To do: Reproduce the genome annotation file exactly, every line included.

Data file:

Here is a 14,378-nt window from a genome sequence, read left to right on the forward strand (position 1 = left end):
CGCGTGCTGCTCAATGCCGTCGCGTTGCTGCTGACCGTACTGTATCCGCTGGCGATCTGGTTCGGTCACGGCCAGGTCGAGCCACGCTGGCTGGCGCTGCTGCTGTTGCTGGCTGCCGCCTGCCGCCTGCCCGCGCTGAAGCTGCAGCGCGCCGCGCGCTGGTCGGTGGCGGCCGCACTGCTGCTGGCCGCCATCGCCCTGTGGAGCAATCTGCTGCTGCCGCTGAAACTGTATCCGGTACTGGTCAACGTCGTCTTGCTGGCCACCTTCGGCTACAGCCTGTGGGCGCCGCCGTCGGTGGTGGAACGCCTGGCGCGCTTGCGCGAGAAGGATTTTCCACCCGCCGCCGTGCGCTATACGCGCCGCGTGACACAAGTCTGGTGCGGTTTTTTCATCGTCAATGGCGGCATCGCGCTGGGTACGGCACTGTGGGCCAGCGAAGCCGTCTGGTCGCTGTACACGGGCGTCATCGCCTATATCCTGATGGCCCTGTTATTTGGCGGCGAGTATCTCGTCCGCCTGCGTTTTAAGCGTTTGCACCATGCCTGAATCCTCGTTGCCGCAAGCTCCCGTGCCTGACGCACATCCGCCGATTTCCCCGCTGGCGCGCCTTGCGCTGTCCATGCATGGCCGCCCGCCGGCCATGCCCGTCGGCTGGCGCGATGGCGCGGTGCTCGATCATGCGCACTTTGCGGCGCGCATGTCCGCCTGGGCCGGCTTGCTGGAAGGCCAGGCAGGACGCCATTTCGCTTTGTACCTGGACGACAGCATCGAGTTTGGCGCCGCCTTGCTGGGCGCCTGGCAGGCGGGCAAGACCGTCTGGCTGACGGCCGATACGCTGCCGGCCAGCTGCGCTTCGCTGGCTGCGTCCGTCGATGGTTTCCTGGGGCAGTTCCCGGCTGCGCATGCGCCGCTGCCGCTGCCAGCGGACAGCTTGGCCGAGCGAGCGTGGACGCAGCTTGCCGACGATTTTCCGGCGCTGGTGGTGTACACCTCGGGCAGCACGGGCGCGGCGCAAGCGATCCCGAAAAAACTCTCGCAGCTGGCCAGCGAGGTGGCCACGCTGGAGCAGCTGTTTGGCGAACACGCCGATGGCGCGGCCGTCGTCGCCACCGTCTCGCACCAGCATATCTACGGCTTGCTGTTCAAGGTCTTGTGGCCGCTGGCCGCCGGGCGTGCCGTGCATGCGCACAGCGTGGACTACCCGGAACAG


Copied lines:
Here is a 14,378-nt window from a genome sequence, read left to right on the forward strand (position 1 = left end):
CGCGTGCTGCTCAATGCCGTCGCGTTGCTGCTGACCGTACTGTATCCGCTGGCGATCTGGTTCGGTCACGGCCAGGTCGAGCCACGCTGGCTGGCGCTGCTGCTGTTGCTGGCTGCCGCCTGCCGCCTGCCCGCGCTGAAGCTGCAGCGCGCCGCGCGCTGGTCGGTGGCGGCCGCACTGCTGCTGGCCGCCATCGCCCTGTGGAGCAATCTGCTGCTGCCGCTGAAACTGTATCCGGTACTGGTCAACGTCGTCTTGCTGGCCACCTTCGGCTACAGCCTGTGGGCGCCGCCGTCGGTGGTGGAACGCCTGGCGCGCTTGCGCGAGAAGGATTTTCCACCCGCCGCCGTGCGCTATACGCGCCGCGTGACACAAGTCTGGTGCGGTTTTTTCATCGTCAATGGCGGCATCGCGCTGGGTACGGCACTGTGGGCCAGCGAAGCCGTCTGGTCGCTGTACACGGGCGTCATCGCCTATATCCTGATGGCCCTGTTATTTGGCGGCGAGTATCTCGTCCGCCTGCGTTTTAAGCGTTTGCACCATGCCTGAATCCTCGTTGCCGCAAGCTCCCGTGCCTGACGCACATCCGCCGATTTCCCCGCTGGCGCGCCTTGCGCTGTCCATGCATGGCCGCCCGCCGGCCATGCCCGTCGGCTGGCGCGATGGCGCGGTGCTCGATCATGCGCACTTTGCGGCGCGCATGTCCGCCTGGGCCGGCTTGCTGGAAGGCCAGGCAGGACGCCATTTCGCTTTGTACCTGGACGACAGCATCGAGTTTGGCGCCGCCTTGCTGGGCGCCTGGCAGGCGGGCAAGACCGTCTGGCTGACGGCCGATACGCTGCCGGCCAGCTGCGCTTCGCTGGCTGCGTCCGTCGATGGTTTCCTGGGGCAGTTCCCGGCTGCGCATGCGCCGCTGCCGCTGCCAGCGGACAGCTTGGCCGAGCGAGCGTGGACGCAGCTTGCCGACGATTTTCCGGCGCTGGTGGTGTACACCTCGGGCAGCACGGGCGCGGCGCAAGCGATCCCGAAAAAACTCTCGCAGCTGGCCAGCGAGGTGGCCACGCTGGAGCAGCTGTTTGGCGAACACGCCGATGGCGCGGCCGTCGTCGCCACCGTCTCGCACCAGCATATCTACGGCTTGCTGTTCAAGGTCTTGTGGCCGCTGGCCGCCGGGCGTGCCGTGCATGCGCACAGCGTGGACTACCCGGAACAG